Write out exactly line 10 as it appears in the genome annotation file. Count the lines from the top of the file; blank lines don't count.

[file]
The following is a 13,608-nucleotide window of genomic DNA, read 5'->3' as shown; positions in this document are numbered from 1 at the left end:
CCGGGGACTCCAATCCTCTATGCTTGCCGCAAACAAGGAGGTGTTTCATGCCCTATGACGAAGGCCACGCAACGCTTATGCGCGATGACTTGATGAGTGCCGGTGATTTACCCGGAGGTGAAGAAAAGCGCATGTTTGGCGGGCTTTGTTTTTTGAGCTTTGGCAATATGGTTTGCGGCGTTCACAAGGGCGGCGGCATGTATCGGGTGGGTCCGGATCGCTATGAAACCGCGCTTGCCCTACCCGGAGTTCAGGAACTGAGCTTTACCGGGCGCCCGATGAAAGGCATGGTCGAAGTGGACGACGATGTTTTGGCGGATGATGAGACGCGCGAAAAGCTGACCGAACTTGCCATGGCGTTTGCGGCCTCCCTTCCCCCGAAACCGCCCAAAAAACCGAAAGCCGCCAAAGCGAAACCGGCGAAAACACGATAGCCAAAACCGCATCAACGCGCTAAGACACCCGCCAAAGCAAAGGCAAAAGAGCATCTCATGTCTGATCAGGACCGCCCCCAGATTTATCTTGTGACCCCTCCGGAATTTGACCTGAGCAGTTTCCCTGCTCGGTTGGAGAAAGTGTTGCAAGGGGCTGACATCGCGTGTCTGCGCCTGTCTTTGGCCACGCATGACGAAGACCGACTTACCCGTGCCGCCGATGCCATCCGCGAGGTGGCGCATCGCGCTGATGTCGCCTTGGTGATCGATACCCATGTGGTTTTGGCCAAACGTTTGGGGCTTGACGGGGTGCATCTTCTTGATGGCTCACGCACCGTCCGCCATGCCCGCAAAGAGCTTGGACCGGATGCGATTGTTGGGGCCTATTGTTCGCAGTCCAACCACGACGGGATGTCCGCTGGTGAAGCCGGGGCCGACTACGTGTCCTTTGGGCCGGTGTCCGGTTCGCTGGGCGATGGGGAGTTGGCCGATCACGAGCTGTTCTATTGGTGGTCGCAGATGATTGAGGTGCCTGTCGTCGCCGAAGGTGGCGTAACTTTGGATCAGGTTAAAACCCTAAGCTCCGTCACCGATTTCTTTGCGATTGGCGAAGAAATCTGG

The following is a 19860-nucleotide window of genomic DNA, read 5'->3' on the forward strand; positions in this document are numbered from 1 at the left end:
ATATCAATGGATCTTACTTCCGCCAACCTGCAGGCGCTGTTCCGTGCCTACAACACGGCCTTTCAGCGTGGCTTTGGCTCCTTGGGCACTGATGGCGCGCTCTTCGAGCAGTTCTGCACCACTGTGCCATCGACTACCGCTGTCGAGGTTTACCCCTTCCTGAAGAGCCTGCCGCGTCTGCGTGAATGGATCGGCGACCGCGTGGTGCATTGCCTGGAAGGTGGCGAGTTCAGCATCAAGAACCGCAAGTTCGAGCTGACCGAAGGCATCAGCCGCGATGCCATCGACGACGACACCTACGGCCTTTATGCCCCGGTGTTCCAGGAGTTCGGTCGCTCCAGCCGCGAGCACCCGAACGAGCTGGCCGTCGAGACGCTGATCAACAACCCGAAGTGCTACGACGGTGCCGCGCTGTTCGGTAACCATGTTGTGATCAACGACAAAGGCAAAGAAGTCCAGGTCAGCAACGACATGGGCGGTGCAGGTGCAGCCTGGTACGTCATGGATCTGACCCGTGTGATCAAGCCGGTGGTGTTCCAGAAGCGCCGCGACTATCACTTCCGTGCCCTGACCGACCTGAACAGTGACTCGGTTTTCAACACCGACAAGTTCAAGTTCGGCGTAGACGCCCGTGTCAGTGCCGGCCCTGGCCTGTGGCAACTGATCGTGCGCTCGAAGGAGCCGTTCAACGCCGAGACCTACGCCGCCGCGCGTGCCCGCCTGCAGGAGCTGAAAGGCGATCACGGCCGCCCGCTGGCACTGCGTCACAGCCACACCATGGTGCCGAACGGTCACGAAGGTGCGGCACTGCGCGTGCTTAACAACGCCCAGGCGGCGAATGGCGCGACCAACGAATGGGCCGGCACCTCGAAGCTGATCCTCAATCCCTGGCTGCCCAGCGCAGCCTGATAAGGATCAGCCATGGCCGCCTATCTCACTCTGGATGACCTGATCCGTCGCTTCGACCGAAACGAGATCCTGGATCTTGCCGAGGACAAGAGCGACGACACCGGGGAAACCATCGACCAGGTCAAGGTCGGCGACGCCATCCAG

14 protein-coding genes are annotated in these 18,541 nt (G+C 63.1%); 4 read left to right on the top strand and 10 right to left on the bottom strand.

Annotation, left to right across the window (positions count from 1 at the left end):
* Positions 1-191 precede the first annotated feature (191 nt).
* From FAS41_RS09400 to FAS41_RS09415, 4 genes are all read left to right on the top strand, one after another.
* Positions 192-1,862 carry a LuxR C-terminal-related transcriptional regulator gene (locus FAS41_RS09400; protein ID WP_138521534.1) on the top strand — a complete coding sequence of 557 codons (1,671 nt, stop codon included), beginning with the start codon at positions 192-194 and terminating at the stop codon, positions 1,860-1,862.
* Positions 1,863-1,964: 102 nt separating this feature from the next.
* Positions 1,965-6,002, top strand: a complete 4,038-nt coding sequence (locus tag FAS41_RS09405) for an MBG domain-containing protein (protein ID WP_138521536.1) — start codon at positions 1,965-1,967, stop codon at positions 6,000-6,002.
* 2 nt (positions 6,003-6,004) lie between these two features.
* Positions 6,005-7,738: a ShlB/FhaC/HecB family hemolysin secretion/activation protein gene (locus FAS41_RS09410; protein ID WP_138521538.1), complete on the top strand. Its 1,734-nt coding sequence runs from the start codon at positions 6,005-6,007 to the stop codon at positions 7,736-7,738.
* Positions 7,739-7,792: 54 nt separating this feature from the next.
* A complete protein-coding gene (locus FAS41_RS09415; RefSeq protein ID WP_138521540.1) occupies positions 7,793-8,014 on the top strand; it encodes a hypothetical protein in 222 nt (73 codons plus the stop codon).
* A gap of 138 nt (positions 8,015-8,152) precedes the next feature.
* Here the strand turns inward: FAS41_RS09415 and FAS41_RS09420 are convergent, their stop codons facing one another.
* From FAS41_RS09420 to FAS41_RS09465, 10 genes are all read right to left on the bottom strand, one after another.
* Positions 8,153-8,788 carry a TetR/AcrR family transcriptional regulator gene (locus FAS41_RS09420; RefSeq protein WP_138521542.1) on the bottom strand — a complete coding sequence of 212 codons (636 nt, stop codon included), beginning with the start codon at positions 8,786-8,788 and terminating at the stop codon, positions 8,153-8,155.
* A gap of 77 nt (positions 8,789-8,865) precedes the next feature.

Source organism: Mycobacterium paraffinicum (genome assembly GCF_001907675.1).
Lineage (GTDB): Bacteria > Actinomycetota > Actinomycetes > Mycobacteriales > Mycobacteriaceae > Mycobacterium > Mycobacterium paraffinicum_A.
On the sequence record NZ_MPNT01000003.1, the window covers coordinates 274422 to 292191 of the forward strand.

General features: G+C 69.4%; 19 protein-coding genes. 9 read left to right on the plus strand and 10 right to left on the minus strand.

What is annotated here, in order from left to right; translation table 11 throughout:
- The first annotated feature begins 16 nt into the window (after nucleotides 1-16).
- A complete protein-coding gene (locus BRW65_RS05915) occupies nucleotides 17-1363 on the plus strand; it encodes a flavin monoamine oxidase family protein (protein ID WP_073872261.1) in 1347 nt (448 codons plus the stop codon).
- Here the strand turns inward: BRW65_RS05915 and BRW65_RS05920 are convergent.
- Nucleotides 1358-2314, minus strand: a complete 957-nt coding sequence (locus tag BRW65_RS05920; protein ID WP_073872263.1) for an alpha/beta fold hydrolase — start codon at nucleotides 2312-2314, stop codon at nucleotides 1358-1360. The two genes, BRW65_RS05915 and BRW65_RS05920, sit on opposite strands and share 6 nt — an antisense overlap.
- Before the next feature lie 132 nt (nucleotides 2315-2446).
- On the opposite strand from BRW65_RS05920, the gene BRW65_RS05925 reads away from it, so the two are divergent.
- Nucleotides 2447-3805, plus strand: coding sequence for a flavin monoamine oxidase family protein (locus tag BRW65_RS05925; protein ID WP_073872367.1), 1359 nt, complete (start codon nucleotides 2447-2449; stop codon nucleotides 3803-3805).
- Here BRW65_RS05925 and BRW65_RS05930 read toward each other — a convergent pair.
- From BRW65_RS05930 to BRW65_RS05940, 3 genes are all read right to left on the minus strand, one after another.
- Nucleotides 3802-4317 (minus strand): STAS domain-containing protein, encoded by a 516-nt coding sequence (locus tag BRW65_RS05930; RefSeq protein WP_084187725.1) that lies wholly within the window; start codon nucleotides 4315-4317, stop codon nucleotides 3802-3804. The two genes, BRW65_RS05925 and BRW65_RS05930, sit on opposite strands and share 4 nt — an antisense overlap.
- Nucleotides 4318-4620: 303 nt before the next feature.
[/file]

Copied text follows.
* Positions 1,863-1,964: 102 nt separating this feature from the next.